What is a zero waste classroom?
It tries to make no landfill trash.
It tries not to use plastic– we use real forks, spoons, and cups.
It tries to recycle and compost.
It practices rethinking, reusing, and refusing.
It practices and studies about being a sustainable person.
Why do you make your classroom zero waste?
Once I got informed about plastic recycling not really happening, I didn’t want to participate in that anymore. So I shared it with my kids.
Having done a zero waste classroom for the fifth year now- I feel it completely inspires all my students.
They can connect, they can make changes and see and measure it. They know the world has great challenges, but they are empowered daily with the desire to learn more and the ability to make a difference.
What have been the biggest challenges to going zero waste?
It’s not as much as you would expect. The trick is to get the kids onboard, to make it theirs. Make them feel like it’s reachable for them. It’s a matter of intention. You try to be intentional to make the least waste you can. It’s definitely a process–it took 5 years to get there.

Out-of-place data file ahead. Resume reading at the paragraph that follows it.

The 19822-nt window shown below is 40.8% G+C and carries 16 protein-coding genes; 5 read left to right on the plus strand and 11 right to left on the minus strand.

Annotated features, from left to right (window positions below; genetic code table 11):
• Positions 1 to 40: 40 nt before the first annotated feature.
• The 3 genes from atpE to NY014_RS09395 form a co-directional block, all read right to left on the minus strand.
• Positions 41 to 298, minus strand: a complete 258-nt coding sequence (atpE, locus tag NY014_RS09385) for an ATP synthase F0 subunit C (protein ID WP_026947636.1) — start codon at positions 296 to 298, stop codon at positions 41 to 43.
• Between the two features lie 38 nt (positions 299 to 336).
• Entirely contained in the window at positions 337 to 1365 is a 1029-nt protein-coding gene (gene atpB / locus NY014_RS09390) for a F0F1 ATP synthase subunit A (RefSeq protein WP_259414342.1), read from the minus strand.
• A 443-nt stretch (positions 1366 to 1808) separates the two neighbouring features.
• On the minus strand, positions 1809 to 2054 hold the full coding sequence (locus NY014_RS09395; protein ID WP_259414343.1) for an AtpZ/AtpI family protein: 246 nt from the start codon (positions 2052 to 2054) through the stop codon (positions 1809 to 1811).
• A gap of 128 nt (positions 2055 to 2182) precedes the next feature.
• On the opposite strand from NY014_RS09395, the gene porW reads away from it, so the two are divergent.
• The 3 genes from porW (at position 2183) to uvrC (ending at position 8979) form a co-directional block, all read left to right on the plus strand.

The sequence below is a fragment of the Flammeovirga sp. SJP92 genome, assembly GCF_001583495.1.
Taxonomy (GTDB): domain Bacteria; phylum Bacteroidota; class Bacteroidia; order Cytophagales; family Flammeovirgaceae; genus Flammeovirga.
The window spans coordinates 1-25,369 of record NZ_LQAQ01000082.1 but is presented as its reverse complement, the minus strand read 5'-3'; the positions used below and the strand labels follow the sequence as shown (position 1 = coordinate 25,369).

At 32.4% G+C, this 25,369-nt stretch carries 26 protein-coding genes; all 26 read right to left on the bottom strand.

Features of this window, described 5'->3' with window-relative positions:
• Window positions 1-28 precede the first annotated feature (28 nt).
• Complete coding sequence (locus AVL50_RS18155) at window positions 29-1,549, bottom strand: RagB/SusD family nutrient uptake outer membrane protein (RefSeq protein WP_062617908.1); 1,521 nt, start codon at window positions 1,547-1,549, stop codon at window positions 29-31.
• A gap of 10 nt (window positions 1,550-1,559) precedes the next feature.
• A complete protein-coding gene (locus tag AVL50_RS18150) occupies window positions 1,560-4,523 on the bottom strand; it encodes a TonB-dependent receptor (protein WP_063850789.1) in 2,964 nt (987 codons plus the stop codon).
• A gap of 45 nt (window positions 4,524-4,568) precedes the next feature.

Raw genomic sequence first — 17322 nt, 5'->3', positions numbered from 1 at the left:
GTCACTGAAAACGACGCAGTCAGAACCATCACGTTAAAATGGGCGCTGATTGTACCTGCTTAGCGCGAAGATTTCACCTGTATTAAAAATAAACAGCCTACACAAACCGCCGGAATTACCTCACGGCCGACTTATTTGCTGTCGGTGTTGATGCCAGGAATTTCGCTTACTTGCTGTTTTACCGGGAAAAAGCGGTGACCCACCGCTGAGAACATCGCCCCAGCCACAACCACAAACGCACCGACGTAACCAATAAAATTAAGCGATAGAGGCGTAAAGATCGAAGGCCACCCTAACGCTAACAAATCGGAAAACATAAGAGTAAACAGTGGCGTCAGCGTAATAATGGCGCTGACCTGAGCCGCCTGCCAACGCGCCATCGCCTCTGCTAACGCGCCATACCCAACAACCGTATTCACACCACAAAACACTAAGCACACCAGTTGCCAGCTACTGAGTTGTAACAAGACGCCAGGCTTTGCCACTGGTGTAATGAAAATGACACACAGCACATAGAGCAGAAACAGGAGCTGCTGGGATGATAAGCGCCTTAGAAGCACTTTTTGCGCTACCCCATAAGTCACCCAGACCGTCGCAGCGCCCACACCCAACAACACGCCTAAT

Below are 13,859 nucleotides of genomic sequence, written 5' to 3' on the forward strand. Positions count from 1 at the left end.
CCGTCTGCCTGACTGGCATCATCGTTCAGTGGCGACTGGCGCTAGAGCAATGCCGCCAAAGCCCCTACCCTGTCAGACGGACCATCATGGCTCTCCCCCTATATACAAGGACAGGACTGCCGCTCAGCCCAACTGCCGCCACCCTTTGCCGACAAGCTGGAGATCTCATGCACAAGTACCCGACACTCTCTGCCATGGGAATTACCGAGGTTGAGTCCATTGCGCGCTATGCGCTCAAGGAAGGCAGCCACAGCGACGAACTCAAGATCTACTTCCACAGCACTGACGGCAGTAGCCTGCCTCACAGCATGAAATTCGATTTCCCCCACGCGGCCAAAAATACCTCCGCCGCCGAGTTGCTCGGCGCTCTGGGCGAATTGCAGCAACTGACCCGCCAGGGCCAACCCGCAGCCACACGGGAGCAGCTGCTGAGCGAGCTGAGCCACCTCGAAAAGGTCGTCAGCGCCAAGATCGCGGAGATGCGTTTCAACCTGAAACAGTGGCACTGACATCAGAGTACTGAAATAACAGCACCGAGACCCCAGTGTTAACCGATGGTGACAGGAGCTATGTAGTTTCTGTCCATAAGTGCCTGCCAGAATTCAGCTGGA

My obstacles are things that come from school. For example, all our math [materials] come wrapped in plastic. I’m required for them to use whiteboard markers when I teach math.
What surprised you about this project?
In any moment it could be destroyed, but it wasn’t. The kids embraced it on a deeper level, naturally, without a lot of force. They all wanted to do this, to do their part. Kids feel so powerless in the world. For them to know there’s a concrete way they can make a difference. [that] what they’re doing is worthy [and[ they have a role in the world–they really want that. They’re so proud, so bold. They impress me so much.
What kinds of impacts or changes have you seen in your students since starting this project?
They’re more engaged with their writing in general. They’re often writing their speeches [for press conferences]. They’re engaged because they know it’s going to have a purpose. With math, they’re doing multiplication and division for each trash audit. They’re super engaged with their learning.
I’ve had really positive feedback from parents. [They’re] so proud of their children for being advocates for the environment.